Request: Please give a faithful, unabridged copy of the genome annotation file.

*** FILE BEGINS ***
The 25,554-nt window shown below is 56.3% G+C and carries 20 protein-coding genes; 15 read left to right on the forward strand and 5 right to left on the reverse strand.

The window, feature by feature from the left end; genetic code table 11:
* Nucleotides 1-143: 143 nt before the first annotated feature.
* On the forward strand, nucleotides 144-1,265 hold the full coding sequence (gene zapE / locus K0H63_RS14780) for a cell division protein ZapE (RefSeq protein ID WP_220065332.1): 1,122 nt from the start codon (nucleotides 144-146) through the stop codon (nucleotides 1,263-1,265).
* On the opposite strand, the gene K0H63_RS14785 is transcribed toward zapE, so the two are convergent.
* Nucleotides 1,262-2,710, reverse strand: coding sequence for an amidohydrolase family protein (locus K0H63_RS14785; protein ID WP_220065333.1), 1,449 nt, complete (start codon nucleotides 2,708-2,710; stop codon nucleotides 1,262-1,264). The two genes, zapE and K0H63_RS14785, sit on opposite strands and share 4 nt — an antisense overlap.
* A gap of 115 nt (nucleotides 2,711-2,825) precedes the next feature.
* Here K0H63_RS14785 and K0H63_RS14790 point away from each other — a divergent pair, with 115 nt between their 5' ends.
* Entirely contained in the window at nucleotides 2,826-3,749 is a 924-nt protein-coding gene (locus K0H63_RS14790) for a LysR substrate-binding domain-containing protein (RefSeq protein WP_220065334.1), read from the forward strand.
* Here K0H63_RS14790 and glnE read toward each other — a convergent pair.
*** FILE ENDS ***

The 25,554-nt window shown below is 56.3% G+C and carries 20 protein-coding genes; 15 read left to right on the forward strand and 5 right to left on the reverse strand.

The window, feature by feature from the left end; genetic code table 11:
* Nucleotides 1-143: 143 nt before the first annotated feature.
* On the forward strand, nucleotides 144-1,265 hold the full coding sequence (gene zapE / locus K0H63_RS14780) for a cell division protein ZapE (RefSeq protein ID WP_220065332.1): 1,122 nt from the start codon (nucleotides 144-146) through the stop codon (nucleotides 1,263-1,265).
* On the opposite strand, the gene K0H63_RS14785 is transcribed toward zapE, so the two are convergent.
* Nucleotides 1,262-2,710, reverse strand: coding sequence for an amidohydrolase family protein (locus K0H63_RS14785; protein ID WP_220065333.1), 1,449 nt, complete (start codon nucleotides 2,708-2,710; stop codon nucleotides 1,262-1,264). The two genes, zapE and K0H63_RS14785, sit on opposite strands and share 4 nt — an antisense overlap.
* A gap of 115 nt (nucleotides 2,711-2,825) precedes the next feature.
* Here K0H63_RS14785 and K0H63_RS14790 point away from each other — a divergent pair, with 115 nt between their 5' ends.
* Entirely contained in the window at nucleotides 2,826-3,749 is a 924-nt protein-coding gene (locus K0H63_RS14790) for a LysR substrate-binding domain-containing protein (RefSeq protein WP_220065334.1), read from the forward strand.
* Here K0H63_RS14790 and glnE read toward each other — a convergent pair.